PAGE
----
The Utah Legislature has won all kinds of praise for having one of the most transparent and Internet friendly web sites in the nation.
Yes, there were considerable problems the first three weeks of the 2012 Legislature as three new online systems went up – and blew apart – as the session began in late January.
But legislative IT folks put in long hours, along with their new live-streaming provider, and eventually things got worked out.
Even though I’ve covered the Legislature for 33 years, there’s always new stuff that I’ve discovered.
And last week it was that the Senate and House Rules Committees’ minutes are not put up online.
All the other committees who meet during the 45-day general session do put up their minutes after they are approved by the individual committee membership.
But not the two Rules committees.
It’s easy to understand why the two Rules, when acting as bill sifting committees, are exempt from the GRAMA 24-hour agenda noticing requirements.
Rules, especially in the final two weeks of hectic work, often need to meet quickly to get more bills sent out to the floor voting calendars. Trying to anticipate 24 hours ahead of time when those meetings are needed would be unworkable.
The House, with 75 members, can excuse its nine-member Rules committee to meet while in floor session. There are enough representatives for business to go forth while the Rules members closet (usually quickly) in the majority caucus room just off the House floor.
However, the smaller Senate, just 29 members, can’t afford to have any group of senators meeting in a committee during floor sessions – bills could fail to get the 15 vote majority with eight Rules committee members off the floor.
So, the House Rules meets with a verbal announcement from the speaker’s podium during floor sessions, while the Senate Rules meets just after senators take a two-hour lunch break at noon.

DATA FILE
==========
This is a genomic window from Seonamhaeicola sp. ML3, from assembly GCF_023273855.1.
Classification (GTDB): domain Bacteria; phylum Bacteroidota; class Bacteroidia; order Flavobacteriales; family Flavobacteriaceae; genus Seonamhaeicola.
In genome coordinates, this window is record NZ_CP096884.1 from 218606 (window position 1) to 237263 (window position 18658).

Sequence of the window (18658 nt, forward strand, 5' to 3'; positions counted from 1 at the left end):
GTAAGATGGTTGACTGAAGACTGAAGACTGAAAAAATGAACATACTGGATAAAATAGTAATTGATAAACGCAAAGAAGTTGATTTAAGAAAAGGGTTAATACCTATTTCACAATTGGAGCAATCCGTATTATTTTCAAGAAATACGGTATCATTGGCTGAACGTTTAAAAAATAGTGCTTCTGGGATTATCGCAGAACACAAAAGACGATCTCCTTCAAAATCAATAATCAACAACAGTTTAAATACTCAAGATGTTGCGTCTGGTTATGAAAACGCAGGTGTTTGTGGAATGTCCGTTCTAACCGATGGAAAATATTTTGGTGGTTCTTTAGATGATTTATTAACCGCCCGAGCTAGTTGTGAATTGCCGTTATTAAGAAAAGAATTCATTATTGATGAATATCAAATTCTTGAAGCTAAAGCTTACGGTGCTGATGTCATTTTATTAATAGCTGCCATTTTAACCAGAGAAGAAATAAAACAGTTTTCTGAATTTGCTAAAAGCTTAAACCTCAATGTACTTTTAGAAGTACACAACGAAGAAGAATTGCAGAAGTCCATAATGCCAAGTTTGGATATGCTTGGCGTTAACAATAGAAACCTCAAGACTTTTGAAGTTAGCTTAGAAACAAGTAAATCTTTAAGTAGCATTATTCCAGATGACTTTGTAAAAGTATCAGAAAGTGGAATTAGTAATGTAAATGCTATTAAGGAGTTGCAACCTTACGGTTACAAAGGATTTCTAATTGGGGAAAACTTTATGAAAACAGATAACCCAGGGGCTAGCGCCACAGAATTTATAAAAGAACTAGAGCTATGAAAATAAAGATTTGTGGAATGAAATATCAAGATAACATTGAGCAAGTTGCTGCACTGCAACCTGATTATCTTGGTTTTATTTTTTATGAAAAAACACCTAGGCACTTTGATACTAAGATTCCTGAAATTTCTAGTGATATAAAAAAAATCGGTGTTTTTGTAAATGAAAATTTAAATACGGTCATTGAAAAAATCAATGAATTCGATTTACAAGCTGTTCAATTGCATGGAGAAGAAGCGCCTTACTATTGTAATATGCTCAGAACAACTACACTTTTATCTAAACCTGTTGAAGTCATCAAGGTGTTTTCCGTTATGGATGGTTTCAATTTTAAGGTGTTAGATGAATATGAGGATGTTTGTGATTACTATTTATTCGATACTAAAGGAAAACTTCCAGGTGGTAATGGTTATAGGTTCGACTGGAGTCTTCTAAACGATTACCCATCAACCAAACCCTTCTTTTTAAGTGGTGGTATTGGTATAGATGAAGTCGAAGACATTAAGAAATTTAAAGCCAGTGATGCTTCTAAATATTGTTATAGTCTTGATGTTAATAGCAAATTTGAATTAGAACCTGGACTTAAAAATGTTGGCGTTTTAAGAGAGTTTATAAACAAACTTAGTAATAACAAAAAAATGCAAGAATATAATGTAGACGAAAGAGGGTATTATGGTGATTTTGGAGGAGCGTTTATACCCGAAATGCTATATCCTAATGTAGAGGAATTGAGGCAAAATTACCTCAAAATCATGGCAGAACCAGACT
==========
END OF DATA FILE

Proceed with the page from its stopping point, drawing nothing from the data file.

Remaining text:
But even with irregular meeting times, I don’t see why Rules committee minutes are not put up on the Legislature’s web site after (like all committee minutes) they are approved in a subsequent meeting.
I stumbled upon this oddity last week as I was trying to get the votes in House Rules to hold three illegal immigration bills.
Now, anyone can sign up on line to get the minutes of any committee, including the Rules committees.
Efficient staffers (via a computer program) automatically email you the minutes of any committees you subscribe to, including the Rules.
But you can’t go online to find individual Rules meeting minutes, as you can other committees.
In my case, I emailed the legislative staffers who handle House Rules, and they very kindly sent me copies of the minutes I needed.
The head House Rules staffer noted that minutes are available upon request, or all minutes are available if you sign up online to get them beforehand.
But still, with all the great data provided online by the Utah Legislature, it is a bit odd that one can’t look up the individual House and Senate Rules minutes by meeting like you can with all the other committees.
This exception is not the only strange variance.
Earlier this session Rep. Stephen Sandstrom, R-Orem, asked leave of the House to open new bill file. He was voted down, a rarity in its own.
I wanted to see who voted against letting Sandstrom open a new bill file.
All votes on the House and Senate floor are, on the web site, linked to the bill number of the vote.
But Sandstrom didn’t have a bill number. He was trying to open a bill file so he could get a number.
Thus, there was no place on the Legislature’s web site to find that vote.
One could later scroll through the whole morning session debates via an audio/video file until you came upon that Sandstrom vote.
But that wouldn’t be available for a day or so, and would be quite an inconvenience.
Instead, after the House adjourned I went down to the staffers on the House floor who run the floor calendar/voting operation and they kindly printed me out the Sandstrom vote.
But if you were listening at home, or didn’t know how to find these folks on the House floor, you’d be in a pickle for at least 24 hours.
So, even though the Utah Legislature has a fine, public access web site, where all kinds of debates, bills and votes are immediately available, there are several loopholes in the system that could use some attention.
Seems to me it would be quite easy to post online individual minutes of Rules Committee meetings.
How to tie a floor vote to a debate that has no numbered bill attached may be a more difficult fix, but one worth considering.